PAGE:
CfP: AAA Paper Panel: "De- and Re-Territorialization in Metropolitan France"

Alexander Thomson's picture
Type: 
Call for Papers
Date: 
March 4, 2019 to March 24, 2019
Location: 
United States
Subject Fields: 
French History / Studies, Anthropology, European History / Studies

Dear Colleagues,

Ellen Badone and I are organizing a panel for the 2019 AAA/CASCA meeting in Vancouver (Nov. 20-24th, 2019) on "De- and Re-Territorialization in Metropolitan France." We are excited about this topic and would like to invite you to participate. Please read over the panel abstract below and, if interested, send us your paper abstracts via e-mail by March 24th. Also please feel free to pass this call for papers along to other researchers who may be interested in participating.

Best Wishes,

Alexander Thomson

PhD Candidate

Dept. of Anthropology

University of California, Los Angeles

 

Ellen Badone

Professor, Anthropology and Religious Studies

McMaster University

Hamilton Ontario L8S 4K1

 

Type: Call for Papers

Date: Nov. 20-24th, 2019

Location: Vancouver, Canada

Panel Title: De- and Re-Territorialization in Metropolitan France

Submission Deadline: March 24th

 

Abstract: In keeping with the AAA-CASCA conference theme “Changing Climates: Struggle, Collaboration and Justice,” this session brings together anthropologists who work with diverse ethnic, linguistic, religious and regional communities located in metropolitan France. We seek to foster an exchange of ethnographic knowledge related to: the organizational structures of these communities, their present and historical formations, their tactical and strategic manœuvres vis-à-vis the state, their modes of social relation (including the interrelation of communities), and their modes of relating to the political economy. Through this exchange, we hope to develop a richer understanding of how new and classical liberalism have impacted France’s sub-national communities. Crucially, we treat the term “community” – used in the conference theme – as part of our problematic. We do this because we are aware of the controversies that this term has sparked within the French context (e.g. the various accusations of communautarisme that French parliamentarians have leveled against cultural and religious organizations).

The French state has long refused to recognize sub-national communities as legal entities lest they insinuate themselves between the state and the citizen, arrogate rights that are (ideologically) ascribed to one of these parties, or claim to derive specific rights from their entity-status (cf. Colosimo 2016, Spinoza 1670[2007]). One notable example of this policy of non-recognition is the government’s refusal to ratify the European Charter for Minority Languages on the grounds that it contravenes the French constitution and threatens the “unity and indivisibility of the Republic.”

Beyond policy decisions of this sort, which work against the recognition of sub-national communities directly, the state apparatus (SA) also undermines the cohesion of sub-national communities through a set of mundane bureaucratic mechanisms (e.g. bank accounts, competitive exams, identification cards). These mechanisms work to undermine community by individuating, mobilizing and re-arranging elements of the population. Nonetheless, it must be recognized that the French state has on other occasions and in other ways reinforced sub-national communities. For example, it tried to attenuate the phenomenon of urbanization during the 19th century through the veneration of rural communities and corresponding vilification of urban life in its scholastic manuals (Thiesse 1996, 2014). Clearly, we are not dealing with an “absolute deterritorialization” here, but rather one that is always partial and prone to relapse, one which forever takes with one hand what it gives with the other (Deleuze and Guattari 1980). In light of this recognition, we encourage our panelists to reflect on the concrete ways that their research “communities” have been made, unmade and re-made over time through their engagement with the state, the global and national economies, and other segments of French society.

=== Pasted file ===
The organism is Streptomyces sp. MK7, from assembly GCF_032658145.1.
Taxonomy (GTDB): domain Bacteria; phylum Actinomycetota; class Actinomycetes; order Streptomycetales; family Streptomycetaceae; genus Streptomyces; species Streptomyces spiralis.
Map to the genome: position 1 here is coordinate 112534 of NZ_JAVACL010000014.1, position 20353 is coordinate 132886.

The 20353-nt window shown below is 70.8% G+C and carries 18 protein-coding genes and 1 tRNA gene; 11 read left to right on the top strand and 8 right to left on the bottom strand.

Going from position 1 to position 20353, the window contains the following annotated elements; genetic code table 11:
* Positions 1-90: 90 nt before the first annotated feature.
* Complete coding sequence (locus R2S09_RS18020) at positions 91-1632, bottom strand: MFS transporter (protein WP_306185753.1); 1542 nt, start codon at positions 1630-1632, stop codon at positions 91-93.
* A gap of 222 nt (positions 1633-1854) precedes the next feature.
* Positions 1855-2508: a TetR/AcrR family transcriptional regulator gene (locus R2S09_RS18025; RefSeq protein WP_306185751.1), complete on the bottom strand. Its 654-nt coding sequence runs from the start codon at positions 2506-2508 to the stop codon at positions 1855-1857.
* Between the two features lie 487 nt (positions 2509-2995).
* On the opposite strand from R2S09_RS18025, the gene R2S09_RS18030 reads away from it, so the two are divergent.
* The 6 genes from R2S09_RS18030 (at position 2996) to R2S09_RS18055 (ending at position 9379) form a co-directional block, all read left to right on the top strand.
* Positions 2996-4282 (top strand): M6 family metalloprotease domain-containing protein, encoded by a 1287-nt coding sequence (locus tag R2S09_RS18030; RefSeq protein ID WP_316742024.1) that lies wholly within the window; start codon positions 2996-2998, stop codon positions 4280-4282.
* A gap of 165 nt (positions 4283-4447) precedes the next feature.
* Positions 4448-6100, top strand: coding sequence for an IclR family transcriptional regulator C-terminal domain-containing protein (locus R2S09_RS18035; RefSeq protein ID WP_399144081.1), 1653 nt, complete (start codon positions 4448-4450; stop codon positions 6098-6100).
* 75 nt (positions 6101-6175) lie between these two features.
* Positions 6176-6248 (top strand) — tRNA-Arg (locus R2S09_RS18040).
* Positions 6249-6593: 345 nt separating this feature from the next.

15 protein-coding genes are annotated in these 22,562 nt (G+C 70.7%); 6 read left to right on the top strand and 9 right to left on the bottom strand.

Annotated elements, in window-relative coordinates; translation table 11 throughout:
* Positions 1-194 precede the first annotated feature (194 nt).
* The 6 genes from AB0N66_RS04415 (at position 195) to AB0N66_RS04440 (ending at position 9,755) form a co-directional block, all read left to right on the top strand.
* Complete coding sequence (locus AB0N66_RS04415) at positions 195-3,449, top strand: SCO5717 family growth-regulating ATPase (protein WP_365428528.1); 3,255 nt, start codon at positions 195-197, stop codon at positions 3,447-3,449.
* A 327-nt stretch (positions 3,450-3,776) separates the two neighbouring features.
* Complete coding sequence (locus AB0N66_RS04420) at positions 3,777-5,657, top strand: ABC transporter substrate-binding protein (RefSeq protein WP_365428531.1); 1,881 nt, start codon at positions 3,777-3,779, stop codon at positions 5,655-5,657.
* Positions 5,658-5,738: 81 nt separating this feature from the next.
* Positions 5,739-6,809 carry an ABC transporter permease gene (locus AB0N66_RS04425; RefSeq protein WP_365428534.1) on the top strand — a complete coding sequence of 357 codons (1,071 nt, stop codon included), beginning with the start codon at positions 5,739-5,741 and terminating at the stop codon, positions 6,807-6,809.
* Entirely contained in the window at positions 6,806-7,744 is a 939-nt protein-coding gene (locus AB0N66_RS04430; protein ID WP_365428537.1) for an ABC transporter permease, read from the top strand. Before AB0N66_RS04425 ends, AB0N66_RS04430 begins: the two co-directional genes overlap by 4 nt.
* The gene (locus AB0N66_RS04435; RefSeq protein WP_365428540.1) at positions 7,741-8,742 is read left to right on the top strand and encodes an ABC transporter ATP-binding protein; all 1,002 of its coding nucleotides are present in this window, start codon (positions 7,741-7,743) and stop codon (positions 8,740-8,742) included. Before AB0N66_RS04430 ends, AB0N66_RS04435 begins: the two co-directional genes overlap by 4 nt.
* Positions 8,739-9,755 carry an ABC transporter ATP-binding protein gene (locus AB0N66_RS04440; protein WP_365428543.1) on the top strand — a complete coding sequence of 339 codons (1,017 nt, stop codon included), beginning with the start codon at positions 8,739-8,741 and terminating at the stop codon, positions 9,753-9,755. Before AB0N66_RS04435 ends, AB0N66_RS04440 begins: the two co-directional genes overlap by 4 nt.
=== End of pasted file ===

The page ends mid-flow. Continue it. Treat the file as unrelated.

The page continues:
Bibliography:

Colosimo, Anastasia

2016 Les bûchers de la liberté. Paris, France: Stock.

Deleuze, Gilles, and Félix Guattari

1980 Mille plateaux. Paris, France: Éditions de minuit.

Spinoza, Benedictus de, Jonathan I Israel, and Michael Silverthorne

2007 Theological-political treatise. Cambridge, New York: Cambridge University Press.

Thiesse, Anne-Marie

1996 Les petites patries encloses dans la grande: les manuels scolaires régionaux de la IIIe république. Mission du patrimoine linguistique. www.culture.gouv.fr/content/.../1/.../Ethno_Thiesse_1996_129.pdf.

2014 Ils apprenaient la France L’exaltation des régions dans le discours patriotique. Paris: Éditions de la Maison des sciences de l’homme. http://books.openedition.org/editionsmsh/2475, accessed February 25, 2019.